Lithium iron phosphate (LiFePO4 or LFP) is very suitable for emergency lighting. Compared with alternatives such as nickel cadmium (NiCd) and nickel metal hydride (NiMH), lithium iron phosphate (LFP) batteries have the following advantages:
LFP is more effective than NiCd in two ways.
During the charging process of any battery, energy is lost in the form of heat. When using LFP, the charging efficiency is very high, about 95%. When using NiCd, the charging efficiency is also very high, but it is limited to the early stage of charging. Once the battery reaches 70% of its capacity, it will begin to generate heat and the charging efficiency will drop to 85%. This is very important, because under normal use, the NiCd battery in the emergency light accessory will be charged continuously with trickle current to maintain its nearly 100% capacity.
All rechargeable batteries lose charge over time, but when using LFP, the monthly charge rate is only 3-5%. NiCd loses 15% in the first 24 hours, and thereafter drops by 10-20% every month (depending on temperature). As a result, the charger in the emergency device equipped with NiCd or NiMH batteries works almost continuously, while the charger in the LFP circuit works with low current in short-time and infrequent emergencies.
LFP batteries have little memory effect so their performance remains almost constant till they reach end of life, usually defined as 70% of rated capacity. Typically, an LFP battery will have a life of 8-10 years.
The performance (power storage) of NiCd and NiMH declines rapidly with every charge/discharge cycle, so they typically need to be changed after 3 or 4 years. The routine testing of emergency lighting required by BS 5266 contributes to shortening the life of NiCd batteries. It is also common for NiCd batteries in new-build projects to fail in their first year of life if they have been fully installed in the construction phase when the mains power would normally be switched off completely overnight. The resulting nightly discharge and daily re-charge degrades the NiCd batteries to the point that they can be due for replacement withing the first year of occupation.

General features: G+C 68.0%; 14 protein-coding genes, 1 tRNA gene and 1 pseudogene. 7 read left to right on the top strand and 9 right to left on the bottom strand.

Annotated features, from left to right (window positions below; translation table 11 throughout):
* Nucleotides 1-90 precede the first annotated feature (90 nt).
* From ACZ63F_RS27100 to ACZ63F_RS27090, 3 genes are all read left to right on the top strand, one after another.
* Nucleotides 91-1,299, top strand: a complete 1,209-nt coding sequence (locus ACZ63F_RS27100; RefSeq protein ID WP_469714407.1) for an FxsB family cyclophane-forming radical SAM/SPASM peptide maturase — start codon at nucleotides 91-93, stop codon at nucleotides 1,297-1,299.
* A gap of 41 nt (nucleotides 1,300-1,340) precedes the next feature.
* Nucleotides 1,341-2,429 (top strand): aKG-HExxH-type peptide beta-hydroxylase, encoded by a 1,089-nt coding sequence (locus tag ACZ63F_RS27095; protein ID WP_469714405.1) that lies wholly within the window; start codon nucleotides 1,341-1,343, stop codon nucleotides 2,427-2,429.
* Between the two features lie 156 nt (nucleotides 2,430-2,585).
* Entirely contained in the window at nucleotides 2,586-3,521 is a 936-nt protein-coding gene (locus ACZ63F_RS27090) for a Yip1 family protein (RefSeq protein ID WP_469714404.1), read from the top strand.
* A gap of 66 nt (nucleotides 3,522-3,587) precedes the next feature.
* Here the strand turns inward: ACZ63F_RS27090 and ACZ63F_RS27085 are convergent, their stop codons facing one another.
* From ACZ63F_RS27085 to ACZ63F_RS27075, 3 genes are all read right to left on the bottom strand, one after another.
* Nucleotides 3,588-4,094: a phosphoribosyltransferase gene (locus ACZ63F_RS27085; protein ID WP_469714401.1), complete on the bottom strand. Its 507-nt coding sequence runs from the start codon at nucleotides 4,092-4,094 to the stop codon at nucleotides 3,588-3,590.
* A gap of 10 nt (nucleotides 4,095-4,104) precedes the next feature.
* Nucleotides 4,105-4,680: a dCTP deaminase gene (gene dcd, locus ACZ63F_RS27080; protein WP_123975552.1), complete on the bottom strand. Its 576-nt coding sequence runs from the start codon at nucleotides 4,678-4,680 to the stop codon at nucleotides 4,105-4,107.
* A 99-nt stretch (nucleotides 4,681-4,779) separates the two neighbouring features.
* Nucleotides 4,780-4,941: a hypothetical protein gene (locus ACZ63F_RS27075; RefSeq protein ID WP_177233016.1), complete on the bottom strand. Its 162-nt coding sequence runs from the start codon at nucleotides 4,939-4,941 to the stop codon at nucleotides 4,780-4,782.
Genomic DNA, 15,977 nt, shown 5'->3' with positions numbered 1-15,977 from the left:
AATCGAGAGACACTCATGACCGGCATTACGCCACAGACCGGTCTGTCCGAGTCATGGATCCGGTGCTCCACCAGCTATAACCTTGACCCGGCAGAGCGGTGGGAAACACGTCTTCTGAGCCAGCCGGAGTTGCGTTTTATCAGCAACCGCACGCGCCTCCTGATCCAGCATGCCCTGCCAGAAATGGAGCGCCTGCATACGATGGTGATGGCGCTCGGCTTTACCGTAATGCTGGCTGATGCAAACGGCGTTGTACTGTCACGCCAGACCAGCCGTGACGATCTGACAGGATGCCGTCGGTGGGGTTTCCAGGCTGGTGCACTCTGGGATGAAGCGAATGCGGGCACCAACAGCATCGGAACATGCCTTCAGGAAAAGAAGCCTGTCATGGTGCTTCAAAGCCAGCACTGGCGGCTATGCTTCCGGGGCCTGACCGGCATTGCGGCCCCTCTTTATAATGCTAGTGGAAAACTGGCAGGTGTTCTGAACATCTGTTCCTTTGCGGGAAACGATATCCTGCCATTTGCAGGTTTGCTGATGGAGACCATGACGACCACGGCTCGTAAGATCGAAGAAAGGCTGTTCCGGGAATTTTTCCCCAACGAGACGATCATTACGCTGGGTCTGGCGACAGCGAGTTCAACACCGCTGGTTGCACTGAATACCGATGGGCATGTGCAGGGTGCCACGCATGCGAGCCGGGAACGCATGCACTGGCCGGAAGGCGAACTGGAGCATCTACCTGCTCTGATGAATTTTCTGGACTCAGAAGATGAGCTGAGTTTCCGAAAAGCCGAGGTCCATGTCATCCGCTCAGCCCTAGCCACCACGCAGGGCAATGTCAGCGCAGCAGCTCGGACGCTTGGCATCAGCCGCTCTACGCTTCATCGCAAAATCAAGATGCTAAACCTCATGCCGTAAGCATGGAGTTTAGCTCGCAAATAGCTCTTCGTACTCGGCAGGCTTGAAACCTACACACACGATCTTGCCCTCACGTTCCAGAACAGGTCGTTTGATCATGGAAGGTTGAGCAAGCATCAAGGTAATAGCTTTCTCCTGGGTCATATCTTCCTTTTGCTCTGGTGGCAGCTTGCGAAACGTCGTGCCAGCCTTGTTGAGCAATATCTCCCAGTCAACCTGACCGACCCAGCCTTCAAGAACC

High temperatures. LFP is unharmed by ambient temperatures up to 60ºC, whereas NiCd and NiMH can only tolerate 55ºC and 50ºC respectively.
Cadmium is banned under the RoHS Directive because it is a dangerous pollutant.
Cadmium is highly toxic to almost all animals and many plants. It is also very persistent in the environment, being not easily combined with other elements that would render it harmless. NiCd batteries therefore have to be recycled with great care. LFP batteries must also be recycled, but the materials used are inherently less harmful than those used in NiCd and NiMH batteries.
Now that superior alternatives to cadmium are available for use in batteries it is to be expected that the RoHS directive will be amended to eliminate the exemption that has been allowed till now.
Lithium iron phosphate in particular is favored for its safety, economy, and efficiency and is being increasingly used in many applications, such as vehicles, in addition to emergency lighting.
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